Congress confers jurisdiction on district courts to hear appeals from final orders of a bankruptcy court “taken in the same manner as appeals in civil proceedings generally are taken to the courts of appeals from the district courts and in the time provided by Rule 8002 of the Bankruptcy rules.” 28 U.S.C. § 158(a)(1), (c)(2). Federal Rule of Bankruptcy Procedure 8002(a) provides that the notice of appeal must be filed within 14 days of the date of entry of the judgment or order being appealed. We have previously stated without elaboration that the 14-day limit in Rule 8002(a) is jurisdictional. See, e.g. , In re Salem , 465 F.3d 767, 774 (7th Cir. 2006) ; In re Bond , 254 F.3d 669, 673 (7th Cir. 2001) ; Stelpflug v. Fed. Land Bank of St. Paul , 790 F.2d 47, 48–49 (7th Cir. 1986). The Supreme Court's more recent pronouncements in Kontrick and Bowles, however, require us to re-evaluate whether the 14-day time limit to file a notice of appeal in Rule 8002(a) is jurisdictional. Jurisdiction may be withdrawn only if Congress has stated clearly its intent to deprive a court of jurisdiction either by explicit statutory command or by mandating that jurisdiction be deprived by rule of court. See Kontrick , 540 U.S. at 452–54, 124 S.Ct. 906 ; Bowles , 551 U.S. at 209–13, 127 S.Ct. 2360. In Kontrick the Court concluded that the time limits found in Bankruptcy Rules 4004 and 9006(b)(3) are not jurisdictional because these limits were prescribed by the Bankruptcy Rules, while the statutory provision conferring jurisdiction over objections to discharge contained no timeliness conditions. Kontrick , 540 U.S. at 452–53, 124 S.Ct. 906 (citing 28 U.S.C. § 157(b) ). In Bowles the Court reaffirmed the jurisdictional nature of statutory time constraints when it concluded that a reopened time period for filing a notice of appeal under Fed. R. App. P. 4(a)(6) was jurisdictional because the time limit was set forth in 28 U.S.C. § 2107(c). Bowles , 551 U.S. at 210–12, 127 S.Ct. 2360.
“Except as provided in subdivisions (b) and (c), a notice of appeal must be filed with the bankruptcy clerk within 14 days after entry of the judgment, order, or decree being appealed.” Fed. R. Bankr. P. 8002(a)(1).
We have not had occasion to determine whether Rule 8002(a)'s time limit is jurisdictional in light of Kontrick and Bowles. But three other circuits have done so and concluded that it is, while no circuit has found to the contrary. See In re Berman–Smith , 737 F.3d at 1002–03 ; In re Caterbone , 640 F.3d at 111–12, 113 n. 5 ; In re Latture , 605 F.3d at 836–37. According to those decisions, the 14-day deadline to file a notice of appeal is rooted in the jurisdiction granting statute, 28 U.S.C. § 158, that expressly includes a timeliness condition—a notice of appeal must be filed in the time provided by Rule 8002. See In re Berman–Smith , 737 F.3d at 1001–02 ; In re Caterbone , 640 F.3d at 111–12 ; In re Latture , 605 F.3d at 836–37.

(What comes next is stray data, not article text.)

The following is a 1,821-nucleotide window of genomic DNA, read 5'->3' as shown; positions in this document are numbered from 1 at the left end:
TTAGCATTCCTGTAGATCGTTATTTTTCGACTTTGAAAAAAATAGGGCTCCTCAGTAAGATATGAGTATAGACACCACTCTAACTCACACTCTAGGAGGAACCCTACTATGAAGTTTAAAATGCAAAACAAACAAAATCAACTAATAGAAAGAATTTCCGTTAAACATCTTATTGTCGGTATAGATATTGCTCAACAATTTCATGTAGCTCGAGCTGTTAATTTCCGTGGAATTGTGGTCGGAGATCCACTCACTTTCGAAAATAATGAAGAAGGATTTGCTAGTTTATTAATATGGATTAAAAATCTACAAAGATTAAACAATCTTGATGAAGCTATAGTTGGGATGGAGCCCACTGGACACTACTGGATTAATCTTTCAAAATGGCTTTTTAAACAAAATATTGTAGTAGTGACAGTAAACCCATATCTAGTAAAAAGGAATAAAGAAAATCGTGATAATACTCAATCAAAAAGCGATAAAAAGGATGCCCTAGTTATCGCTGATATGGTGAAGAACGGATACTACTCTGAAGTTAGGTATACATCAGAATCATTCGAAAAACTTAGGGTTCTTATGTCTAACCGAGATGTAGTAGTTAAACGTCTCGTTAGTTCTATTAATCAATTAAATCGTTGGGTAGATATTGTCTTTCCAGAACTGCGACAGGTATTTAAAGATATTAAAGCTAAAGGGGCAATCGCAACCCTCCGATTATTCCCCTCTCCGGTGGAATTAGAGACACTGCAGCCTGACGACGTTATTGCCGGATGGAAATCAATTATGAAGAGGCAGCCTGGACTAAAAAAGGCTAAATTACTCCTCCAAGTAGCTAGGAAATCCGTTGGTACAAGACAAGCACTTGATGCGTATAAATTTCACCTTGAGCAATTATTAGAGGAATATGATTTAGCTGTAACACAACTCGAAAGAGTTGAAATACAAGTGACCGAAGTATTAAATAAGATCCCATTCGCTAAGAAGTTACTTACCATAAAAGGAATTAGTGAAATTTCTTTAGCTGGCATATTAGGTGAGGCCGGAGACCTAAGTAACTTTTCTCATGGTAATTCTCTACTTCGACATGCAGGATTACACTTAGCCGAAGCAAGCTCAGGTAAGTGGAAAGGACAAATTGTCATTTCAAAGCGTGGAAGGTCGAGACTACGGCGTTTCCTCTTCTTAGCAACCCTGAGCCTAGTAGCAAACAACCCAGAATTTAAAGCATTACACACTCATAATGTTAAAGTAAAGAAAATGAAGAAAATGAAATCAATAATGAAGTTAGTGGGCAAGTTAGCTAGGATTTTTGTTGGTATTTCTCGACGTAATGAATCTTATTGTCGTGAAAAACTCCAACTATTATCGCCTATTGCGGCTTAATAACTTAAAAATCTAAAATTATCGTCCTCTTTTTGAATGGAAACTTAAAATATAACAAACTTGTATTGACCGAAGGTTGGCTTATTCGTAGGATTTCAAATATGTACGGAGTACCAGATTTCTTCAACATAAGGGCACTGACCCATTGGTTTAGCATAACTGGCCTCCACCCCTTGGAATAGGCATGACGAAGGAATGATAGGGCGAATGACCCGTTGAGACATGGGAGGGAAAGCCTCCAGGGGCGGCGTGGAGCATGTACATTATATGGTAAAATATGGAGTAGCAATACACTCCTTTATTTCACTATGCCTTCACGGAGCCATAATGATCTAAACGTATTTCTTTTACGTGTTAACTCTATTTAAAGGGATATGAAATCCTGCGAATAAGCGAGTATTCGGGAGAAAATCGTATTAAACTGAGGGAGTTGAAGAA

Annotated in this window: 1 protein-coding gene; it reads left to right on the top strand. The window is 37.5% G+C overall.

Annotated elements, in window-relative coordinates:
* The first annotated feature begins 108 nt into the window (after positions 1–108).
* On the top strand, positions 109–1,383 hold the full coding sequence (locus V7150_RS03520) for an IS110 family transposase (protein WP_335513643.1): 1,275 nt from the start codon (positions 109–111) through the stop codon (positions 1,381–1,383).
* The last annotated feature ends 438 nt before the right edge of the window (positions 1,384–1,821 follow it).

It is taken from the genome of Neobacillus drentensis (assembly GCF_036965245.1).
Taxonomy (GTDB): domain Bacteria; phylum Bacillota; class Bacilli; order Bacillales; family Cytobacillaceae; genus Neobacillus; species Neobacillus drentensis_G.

We find these courts' analysis persuasive and agree that the 14-day time limit to file notice of appeal of the bankruptcy court's judgment or order is jurisdictional. While the specific time period is found in a bankruptcy rule, the statutory grant of jurisdiction in 28 U.S.C. § 158 limits appeals to those made in the time limits prescribed in Rule 8002(a). Rule 8002(a)'s time limit therefore is more analogous to the one found in Fed. R. App. P. 4(a)(6) and 28 U.S.C. § 2107 than the time limits found solely in Bankruptcy Rules 4004 and 9006(b)(3). Accordingly, the failure to file a timely notice of appeal strips the district court of jurisdiction to hear the appeal.
Sobczak–Slomczewski also reiterates that his late filing should be excused because he did not receive the order in the mail until the day of the deadline. He points to Bankruptcy Rule 8002(d)(1), but that rule allows the bankruptcy court to extend the time to appeal due to excusable neglect upon a motion filed within 21 days after the 14-day period has expired. See Fed. R. Bankr. P. 8002(d)(1). As the district court correctly noted, there are no equitable exceptions to a jurisdictional requirement, see Bowles , 551 U.S. at 213, 127 S.Ct. 2360, and Sobczak–Slomczewski did not timely seek additional time from the bankruptcy court, so we have no jurisdiction to consider such a request. See In re Williams , 216 F.3d 1295, 1297 (11th Cir. 2000) ; Shareholders v. Sound Radio, Inc. , 109 F.3d 873, 879 (3d Cir. 1997).
Because Sobczak–Slomczewski did not file a notice of appeal within the 14-day limit, the district court never obtained jurisdiction over the bankruptcy court's order.